Widespread health IT adoption in the United States is lagging, despite the promise of EMRs to reduce medical errors, improve quality of care, and overall cost of healthcare. While radiology is already reaping the rewards of speech recognition, many feel the technology holds the key for increased EMR utilization as well.
The United States spends a higher portion of its gross domestic product on healthcare than any other country in the world, but ranks only 37th in its performance, according to the World Health Organization. Many experts agree that the best way to improve healthcare quality and reduce medical errors is to fully deploy EMRs.
President George W. Bush set a goal to provide a portable health record for every American by 2014, and the savings from EMR adoption could exceed $30 billion annually. While Bush’s goal might be considered unreachable, speech recognition could help speed adoption.
Healthcare currently represents 85 percent of the global PC- and server-based speech recognition market—a market estimated to be worth $170 million in 2007 and $207 million in 2008. British market research firm Datamonitor estimates that the North American healthcare speech recognition market is currently valued at approximately $160 million.
Radiology recognizes benefits
Within radiology, speech recognition technology holds the promise of being more than a tool to convert speech to text. By incorporating natural language processing tools and a controlled medical vocabulary, the mapping and distribution of administrative codes and terminologies may enable interoperability and clinician support as part of an EMR.
According to Joe Moore, chief information officer at Radiology Consultants of Iowa (RCI) in Cedar Rapids, speech recognition has made a huge impact on the practice—more than any other IT-based technology.
Moore says he was hired in 2004 to implement systems and technology, such as PACS and HL7 interfacing, to support the core business of professional radiology services. “All have led to improved workflow and efficiency, but nothing has impacted us greater than speech recognition,” he adds. In 2005, RCI, which generates approximately 450,000 studies per year, implemented MedQuist’s SpeechQ for Radiology front-end speech recognition solution across all 12 hospitals and its imaging center that interfaces with eight different RIS. Radiologists working within SpeechQ can access PACS from the program to view films and pull reports.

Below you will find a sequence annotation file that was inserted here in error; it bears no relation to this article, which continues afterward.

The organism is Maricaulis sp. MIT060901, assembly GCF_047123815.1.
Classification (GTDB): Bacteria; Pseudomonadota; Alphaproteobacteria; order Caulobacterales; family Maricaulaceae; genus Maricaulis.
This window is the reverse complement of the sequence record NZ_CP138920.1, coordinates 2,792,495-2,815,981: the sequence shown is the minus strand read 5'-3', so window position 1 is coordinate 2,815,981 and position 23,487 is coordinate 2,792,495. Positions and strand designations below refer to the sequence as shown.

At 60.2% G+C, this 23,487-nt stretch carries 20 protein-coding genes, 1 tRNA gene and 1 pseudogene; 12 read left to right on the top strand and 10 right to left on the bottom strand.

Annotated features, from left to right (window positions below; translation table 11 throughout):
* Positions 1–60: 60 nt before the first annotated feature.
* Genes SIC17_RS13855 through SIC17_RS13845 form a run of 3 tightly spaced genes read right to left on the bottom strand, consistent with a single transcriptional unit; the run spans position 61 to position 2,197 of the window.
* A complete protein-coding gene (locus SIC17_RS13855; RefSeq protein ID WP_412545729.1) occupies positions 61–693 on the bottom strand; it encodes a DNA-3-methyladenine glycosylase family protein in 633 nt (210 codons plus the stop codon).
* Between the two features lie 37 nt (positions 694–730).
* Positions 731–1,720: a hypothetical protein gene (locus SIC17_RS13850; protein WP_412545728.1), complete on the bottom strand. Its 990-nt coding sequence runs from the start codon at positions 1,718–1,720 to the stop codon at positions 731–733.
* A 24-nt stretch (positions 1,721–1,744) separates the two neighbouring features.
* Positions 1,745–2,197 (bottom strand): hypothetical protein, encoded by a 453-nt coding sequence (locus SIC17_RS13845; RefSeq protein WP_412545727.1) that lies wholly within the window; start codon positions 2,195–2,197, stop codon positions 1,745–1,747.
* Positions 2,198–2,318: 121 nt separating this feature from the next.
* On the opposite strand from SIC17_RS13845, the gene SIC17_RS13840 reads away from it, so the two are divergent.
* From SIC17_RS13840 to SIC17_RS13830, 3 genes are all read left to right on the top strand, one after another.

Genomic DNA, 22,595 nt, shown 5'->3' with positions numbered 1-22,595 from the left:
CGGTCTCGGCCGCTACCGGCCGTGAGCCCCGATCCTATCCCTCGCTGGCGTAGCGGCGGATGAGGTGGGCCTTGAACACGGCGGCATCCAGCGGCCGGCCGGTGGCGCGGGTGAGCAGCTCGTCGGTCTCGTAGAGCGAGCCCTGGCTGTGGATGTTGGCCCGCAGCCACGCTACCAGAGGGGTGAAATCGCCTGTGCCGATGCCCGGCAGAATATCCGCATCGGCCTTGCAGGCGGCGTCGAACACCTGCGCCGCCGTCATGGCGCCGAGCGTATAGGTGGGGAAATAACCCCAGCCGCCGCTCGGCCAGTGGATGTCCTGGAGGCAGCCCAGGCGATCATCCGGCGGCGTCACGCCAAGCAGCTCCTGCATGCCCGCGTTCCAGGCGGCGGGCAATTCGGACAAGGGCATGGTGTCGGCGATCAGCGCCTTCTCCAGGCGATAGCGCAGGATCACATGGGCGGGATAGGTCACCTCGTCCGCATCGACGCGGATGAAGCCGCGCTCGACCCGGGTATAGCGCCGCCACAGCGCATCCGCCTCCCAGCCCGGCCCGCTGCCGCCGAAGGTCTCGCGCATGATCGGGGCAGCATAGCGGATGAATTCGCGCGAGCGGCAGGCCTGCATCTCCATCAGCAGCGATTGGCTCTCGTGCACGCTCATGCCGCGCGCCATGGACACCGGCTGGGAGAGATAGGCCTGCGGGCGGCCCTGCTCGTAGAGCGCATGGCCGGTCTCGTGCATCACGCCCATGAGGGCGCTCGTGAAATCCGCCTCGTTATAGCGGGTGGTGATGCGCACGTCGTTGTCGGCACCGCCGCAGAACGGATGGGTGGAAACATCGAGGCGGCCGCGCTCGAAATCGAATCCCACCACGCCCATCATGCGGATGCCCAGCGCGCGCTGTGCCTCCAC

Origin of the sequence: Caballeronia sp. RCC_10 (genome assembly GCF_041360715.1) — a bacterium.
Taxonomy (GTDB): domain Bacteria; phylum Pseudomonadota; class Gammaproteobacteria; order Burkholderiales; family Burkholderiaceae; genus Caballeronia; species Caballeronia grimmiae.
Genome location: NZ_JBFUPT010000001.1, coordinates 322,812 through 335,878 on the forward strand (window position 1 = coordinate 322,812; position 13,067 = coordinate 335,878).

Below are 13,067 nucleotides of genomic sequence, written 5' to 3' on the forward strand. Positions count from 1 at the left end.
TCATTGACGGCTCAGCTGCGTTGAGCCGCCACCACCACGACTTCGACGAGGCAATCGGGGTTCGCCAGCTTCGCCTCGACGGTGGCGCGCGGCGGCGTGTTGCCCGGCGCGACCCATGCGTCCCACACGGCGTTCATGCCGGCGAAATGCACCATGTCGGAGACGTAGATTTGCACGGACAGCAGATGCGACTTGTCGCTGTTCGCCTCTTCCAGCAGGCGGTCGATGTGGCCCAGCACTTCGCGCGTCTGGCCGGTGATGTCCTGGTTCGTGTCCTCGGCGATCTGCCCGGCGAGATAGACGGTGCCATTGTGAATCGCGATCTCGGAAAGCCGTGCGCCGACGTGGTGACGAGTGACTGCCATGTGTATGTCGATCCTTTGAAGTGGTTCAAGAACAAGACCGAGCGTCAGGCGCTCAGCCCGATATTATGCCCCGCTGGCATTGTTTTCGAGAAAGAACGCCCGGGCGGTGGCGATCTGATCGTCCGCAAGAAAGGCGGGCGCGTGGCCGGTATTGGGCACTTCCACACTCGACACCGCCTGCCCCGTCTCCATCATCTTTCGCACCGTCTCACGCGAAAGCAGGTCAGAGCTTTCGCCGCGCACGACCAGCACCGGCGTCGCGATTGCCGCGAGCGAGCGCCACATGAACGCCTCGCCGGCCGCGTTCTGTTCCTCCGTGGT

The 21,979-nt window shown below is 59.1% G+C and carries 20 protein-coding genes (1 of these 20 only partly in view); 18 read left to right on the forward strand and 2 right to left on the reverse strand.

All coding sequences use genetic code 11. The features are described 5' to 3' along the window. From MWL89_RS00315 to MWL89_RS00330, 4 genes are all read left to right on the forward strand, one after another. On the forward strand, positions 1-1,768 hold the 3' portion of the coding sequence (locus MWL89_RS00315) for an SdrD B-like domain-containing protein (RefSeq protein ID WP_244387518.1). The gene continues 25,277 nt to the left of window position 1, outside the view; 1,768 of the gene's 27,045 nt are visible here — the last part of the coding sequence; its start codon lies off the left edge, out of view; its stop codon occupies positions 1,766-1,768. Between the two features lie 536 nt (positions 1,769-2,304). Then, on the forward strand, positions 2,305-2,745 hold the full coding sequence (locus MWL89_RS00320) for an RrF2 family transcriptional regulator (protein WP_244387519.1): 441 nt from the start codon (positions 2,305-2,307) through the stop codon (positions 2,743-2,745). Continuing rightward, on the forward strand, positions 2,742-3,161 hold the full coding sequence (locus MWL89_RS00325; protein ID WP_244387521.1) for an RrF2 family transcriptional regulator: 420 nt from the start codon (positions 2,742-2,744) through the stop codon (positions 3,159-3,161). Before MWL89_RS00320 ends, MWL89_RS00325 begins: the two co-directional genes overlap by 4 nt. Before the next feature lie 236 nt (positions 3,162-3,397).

Moore notes that since implementing SpeechQ, the percentage of exams with a final report delivery in under an hour is now at 87 percent, compared to approximately 7 percent prior; the percentage of exams with a delivery of final report in less than two hours is now at 94 percent, compared to approximately 15 percent before. For emergent cases, 85 percent are delivered in less than 30 minutes and 96 percent are delivered in less than an hour.
“Our biggest naysayers are now our biggest advocates for speech recognition—they never want to go back to the old way,” he says.
An off-ramp to the EMR
John Athas, MD, president of Athas Radiology in New York, N.Y., confirms that most radiologists have finally embraced speech recognition, realizing that without it, work can be time-consuming and inefficient. “Early on, speech recognition was difficult and time-consuming to use, but there have been many improvements over the last five years making speech much more accurate and easy to use.”
As a teleradiology company providing final interpretations, with approximately 30,000 to 40,000 studies per year, Athas wanted a scalable solution that would fit his growing practice.
Using M*Modal’s AnyModal CDS Speech Understanding technology, integrated into NeuroStar’s Virtual Radiology system since August 2008, the practice plugs into any imaging system to establish a comprehensive worklist for their radiologists. “We can add readers, track cases and give the service we need to, in an organized fashion—because radiology is all about that now,” he says.
AnyModal CDS Live captures and comprehends clinical information from dictation and can populate the medical record—creating a kind of “off-ramp” to the EMR. Physicians can elect to self-edit and use the real-time service or back-end approach to send drafts for editing by a medical transcriptionist.
Neurostar essentially provides an overlay